Special Screenings: Hurricane on the Bayou at IMAX
6/9/2010 5:33:29 PM
Musicians Amanda Shaw and Tab Benoit exploring Louisiana’s wetlands aboard an airboat in Hurricane on the Bayou.
FOR IMMEDIATE RELEASE Contact: Thom Benson 423-785-3007
Special Screenings of Hurricane on the Bayou at IMAX June 16-19
Cajun Blues Musician Tab Benoit Working to Save Wetlands
Chattanooga, Tenn. (June 9, 2010) – There is inspiring beauty within the dynamic habitat that hugs the Louisiana coastline. Audiences will gain a deeper appreciation for the abundant life within these wetlands when Hurricane on the Bayou is shown on the six-story screen at the Tennessee Aquarium IMAX Theater June 16 to 19.
A powerfully moving giant screen film unlike any other, MacGillivray Freeman’s Hurricane on the Bayou carries audiences behind today’s news headlines on a journey deep into the soul-stirring heart of Louisiana — before, during and after the unprecedented devastation of Hurricane Katrina. Unfolding against the poignant backdrop of the most costly natural disaster in America’s history, the film follows Cajun blues artist Tab Benoit and a group of three other musicians as they uncover the electrifying culture of New Orleans; explore the beautiful, alligator-filled bayous on airboats; recount their personal stories of Katrina; and most of all, bring the focus to the rapidly disappearing wetlands that are New Orleans’ first line of defense against deadly storms. Although these wetlands are vanishing at the astonishing rate of one acre every 30 minutes, the wealth, cultural vitality and very future of New Orleans depend on their preservation. Audiences will take a virtual tour of the scenic, yet fragile, ecosystem that’s now being threatened by oil.
Tab Benoit will bring his wetlands conservation message to Chattanooga’s biggest music festival. This talented artist will perform his brand of sizzlin’ Cajun music during “The Bend Unplugged” at 2:00 pm on June 16 at the IMAX 3D Theater and on the Unum Stage at Riverbend later that same evening. The artist will interact with audience members after the film, a rare opportunity to enjoy some toe-tappin’ live music with a timely environmental message. “We are thrilled that Tab will help launch this special run of Hurricane on the Bayou at IMAX,” said Cindy Todd, the Tennessee Aquarium’s marketing director. “Tab’s music is as spirited as his efforts to protect the bayous of Louisiana. This is a film that everyone should see to truly appreciate what wetlands mean to all of us.”
Tab Benoit’s guitar and vocals captured the attention of two-time Academy Award-nominated director Greg MacGillivray in 2005 when he began filming Hurricane on the Bayou. MacGillivray intended to produce a film that would alert people to the destruction of Louisiana’s vital wetlands and how a hurricane could lead to a massive flood in New Orleans. “We set out originally to tell the story of a future, hypothetical hurricane and how the rapid erosion of the wetlands left New Orleans more vulnerable to flooding,” says Greg MacGillivray, “but when Katrina struck in the middle of doing that, we were no longer filming what might happen, we were suddenly more like news reporters filming what did happen. We had to completely rethink the film, which evolved into a much broader and more deeply emotional story than we ever imagined. We realized we had a unique ability to capture footage of how Katrina impacted New Orleans with the tremendous sense of scale that IMAX theater photography brings with it—and to tell this story in a way that captures the humanity of it, the essential role of the wetlands environment and the undeniable, musical magic of the city all at once. The footage is unlike any other footage that has been seen.”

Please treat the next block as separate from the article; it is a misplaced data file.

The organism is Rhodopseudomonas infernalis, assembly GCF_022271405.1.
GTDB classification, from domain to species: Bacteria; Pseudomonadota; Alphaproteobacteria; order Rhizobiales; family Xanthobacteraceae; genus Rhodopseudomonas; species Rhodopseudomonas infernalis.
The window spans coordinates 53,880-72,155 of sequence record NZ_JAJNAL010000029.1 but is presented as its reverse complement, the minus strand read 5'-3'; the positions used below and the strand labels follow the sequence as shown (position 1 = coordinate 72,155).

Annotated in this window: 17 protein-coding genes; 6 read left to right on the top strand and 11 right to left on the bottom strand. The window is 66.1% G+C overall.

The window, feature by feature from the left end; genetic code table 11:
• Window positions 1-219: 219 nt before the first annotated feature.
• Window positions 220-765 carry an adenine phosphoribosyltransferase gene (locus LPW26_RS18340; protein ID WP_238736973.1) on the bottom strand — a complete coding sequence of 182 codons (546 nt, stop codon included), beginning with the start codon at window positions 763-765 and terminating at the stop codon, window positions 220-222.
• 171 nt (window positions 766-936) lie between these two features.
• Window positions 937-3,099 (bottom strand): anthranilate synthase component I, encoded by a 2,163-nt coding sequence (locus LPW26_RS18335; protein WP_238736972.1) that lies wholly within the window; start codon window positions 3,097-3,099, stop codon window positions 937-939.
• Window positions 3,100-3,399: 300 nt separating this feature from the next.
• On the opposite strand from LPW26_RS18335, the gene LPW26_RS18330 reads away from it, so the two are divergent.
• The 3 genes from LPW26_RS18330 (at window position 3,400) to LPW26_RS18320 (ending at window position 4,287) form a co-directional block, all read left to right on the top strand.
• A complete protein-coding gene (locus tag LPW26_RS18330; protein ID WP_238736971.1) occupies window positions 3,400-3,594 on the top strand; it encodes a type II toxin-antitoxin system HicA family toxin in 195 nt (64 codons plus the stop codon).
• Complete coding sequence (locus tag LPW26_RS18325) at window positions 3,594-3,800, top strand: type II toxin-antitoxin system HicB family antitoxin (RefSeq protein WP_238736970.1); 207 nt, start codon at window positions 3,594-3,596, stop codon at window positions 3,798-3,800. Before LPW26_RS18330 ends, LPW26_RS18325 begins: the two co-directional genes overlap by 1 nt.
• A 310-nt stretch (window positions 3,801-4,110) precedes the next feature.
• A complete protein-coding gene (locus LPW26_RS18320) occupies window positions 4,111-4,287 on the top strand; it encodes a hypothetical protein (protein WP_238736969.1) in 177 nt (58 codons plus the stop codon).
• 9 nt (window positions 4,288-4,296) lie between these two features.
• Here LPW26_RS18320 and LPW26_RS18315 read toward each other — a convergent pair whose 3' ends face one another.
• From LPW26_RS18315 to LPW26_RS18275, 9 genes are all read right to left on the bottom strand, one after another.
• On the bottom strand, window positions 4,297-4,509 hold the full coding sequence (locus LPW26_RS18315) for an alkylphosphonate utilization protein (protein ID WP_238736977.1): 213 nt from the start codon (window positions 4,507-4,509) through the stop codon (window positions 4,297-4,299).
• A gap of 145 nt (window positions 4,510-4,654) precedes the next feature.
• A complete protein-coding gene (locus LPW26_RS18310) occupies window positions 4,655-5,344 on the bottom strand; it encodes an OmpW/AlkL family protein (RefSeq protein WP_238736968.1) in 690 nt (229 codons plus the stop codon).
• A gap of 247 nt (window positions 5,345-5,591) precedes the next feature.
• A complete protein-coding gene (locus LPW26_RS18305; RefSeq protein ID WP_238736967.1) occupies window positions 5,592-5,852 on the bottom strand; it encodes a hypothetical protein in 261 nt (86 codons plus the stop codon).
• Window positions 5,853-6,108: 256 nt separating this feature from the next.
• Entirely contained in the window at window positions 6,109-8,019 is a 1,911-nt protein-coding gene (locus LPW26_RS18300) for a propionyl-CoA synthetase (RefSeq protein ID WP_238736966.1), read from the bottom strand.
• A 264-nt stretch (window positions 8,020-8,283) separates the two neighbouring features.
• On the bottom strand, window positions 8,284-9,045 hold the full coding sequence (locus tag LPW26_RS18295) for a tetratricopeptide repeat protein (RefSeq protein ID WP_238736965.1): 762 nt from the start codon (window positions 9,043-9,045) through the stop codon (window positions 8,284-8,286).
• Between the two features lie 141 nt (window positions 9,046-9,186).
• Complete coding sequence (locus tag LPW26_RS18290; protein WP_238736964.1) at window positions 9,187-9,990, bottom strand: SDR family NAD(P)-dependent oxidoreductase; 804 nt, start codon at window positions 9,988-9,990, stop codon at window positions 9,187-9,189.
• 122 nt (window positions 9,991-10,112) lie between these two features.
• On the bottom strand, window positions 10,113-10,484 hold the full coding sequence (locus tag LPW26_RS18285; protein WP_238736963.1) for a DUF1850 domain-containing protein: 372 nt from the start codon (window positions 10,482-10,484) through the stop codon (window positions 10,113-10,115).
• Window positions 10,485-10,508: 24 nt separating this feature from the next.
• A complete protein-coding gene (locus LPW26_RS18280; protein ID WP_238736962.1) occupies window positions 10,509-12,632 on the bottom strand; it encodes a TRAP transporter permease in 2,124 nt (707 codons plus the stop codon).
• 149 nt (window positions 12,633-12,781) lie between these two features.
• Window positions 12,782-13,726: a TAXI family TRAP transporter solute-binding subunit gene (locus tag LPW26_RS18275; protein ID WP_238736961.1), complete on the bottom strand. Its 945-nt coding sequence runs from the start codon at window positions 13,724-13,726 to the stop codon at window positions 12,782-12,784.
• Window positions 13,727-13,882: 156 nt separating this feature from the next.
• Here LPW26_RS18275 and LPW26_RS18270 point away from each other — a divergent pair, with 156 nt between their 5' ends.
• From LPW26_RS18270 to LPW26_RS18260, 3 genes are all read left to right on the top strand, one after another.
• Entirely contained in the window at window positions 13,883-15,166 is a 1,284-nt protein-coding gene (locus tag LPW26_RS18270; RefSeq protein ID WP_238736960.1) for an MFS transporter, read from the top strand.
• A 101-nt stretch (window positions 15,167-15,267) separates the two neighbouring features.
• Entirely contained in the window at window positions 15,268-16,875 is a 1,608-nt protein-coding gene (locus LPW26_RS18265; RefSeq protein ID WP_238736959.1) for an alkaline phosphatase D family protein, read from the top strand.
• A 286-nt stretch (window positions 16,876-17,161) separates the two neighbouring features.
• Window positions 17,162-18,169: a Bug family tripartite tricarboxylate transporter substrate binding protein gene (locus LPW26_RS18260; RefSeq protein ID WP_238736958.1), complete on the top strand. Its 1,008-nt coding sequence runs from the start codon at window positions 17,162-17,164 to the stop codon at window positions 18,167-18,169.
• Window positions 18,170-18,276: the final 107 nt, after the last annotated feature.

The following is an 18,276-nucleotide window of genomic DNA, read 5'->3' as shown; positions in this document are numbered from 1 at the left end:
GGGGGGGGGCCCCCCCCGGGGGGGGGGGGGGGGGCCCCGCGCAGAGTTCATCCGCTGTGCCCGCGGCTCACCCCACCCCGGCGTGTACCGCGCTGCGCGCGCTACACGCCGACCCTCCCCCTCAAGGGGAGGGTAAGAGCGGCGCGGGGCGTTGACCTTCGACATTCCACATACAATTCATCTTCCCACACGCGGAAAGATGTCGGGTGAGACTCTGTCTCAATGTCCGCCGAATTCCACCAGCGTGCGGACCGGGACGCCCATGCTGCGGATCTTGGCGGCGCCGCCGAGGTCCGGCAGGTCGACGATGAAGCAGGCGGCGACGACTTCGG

Tab Benoit uses his bluesy electric guitar to celebrate his love for the Louisiana Bayou, and along the way, he raises awareness for the wetlands that help protect places like New Orleans. This musician turned activist co-founded “Voice of the Wetlands” in 2003, an organization dedicated to the preservation of endangered Mississippi Delta wetlands. According to Benoit’s official website, the artist was always seeking a way to reach people beyond his vocals and riffs. "Being able to have a forum because of the music is incredible," Benoit said. "When I made a decision to do this, I told myself it has to be for a bigger reason. All I really want out of life is to make the world a little bit better than the day I was born and the Voice of the Wetlands is a way to do that."
According to an interview with MacGillivray Freeman Films, Benoit’s music may be the only one that flows directly from the swampland. “I write out in the swamps, I get my inspiration there, I get my sounds and feelings from there – so from my point of view, there is a deep connection between the land and the music and that’s something you get to see in the film,” Benoit said. “The Louisiana Delta is one of the richest resources on our planet – and it’s at the very root of New Orleans culture. If we lose the root, the tree is going to die.”
Benoit helped organize the Gulf Aid concert last month. The all-star slate of performers raised funds to benefit fishing families and restore wetlands in the wake of the Deepwater Horizon disaster in the Gulf of Mexico.
Hurricane on the Bayou Showtimes: 2:00 pm and 6:00 pm Wednesday, June 16th through Saturday, June 19th.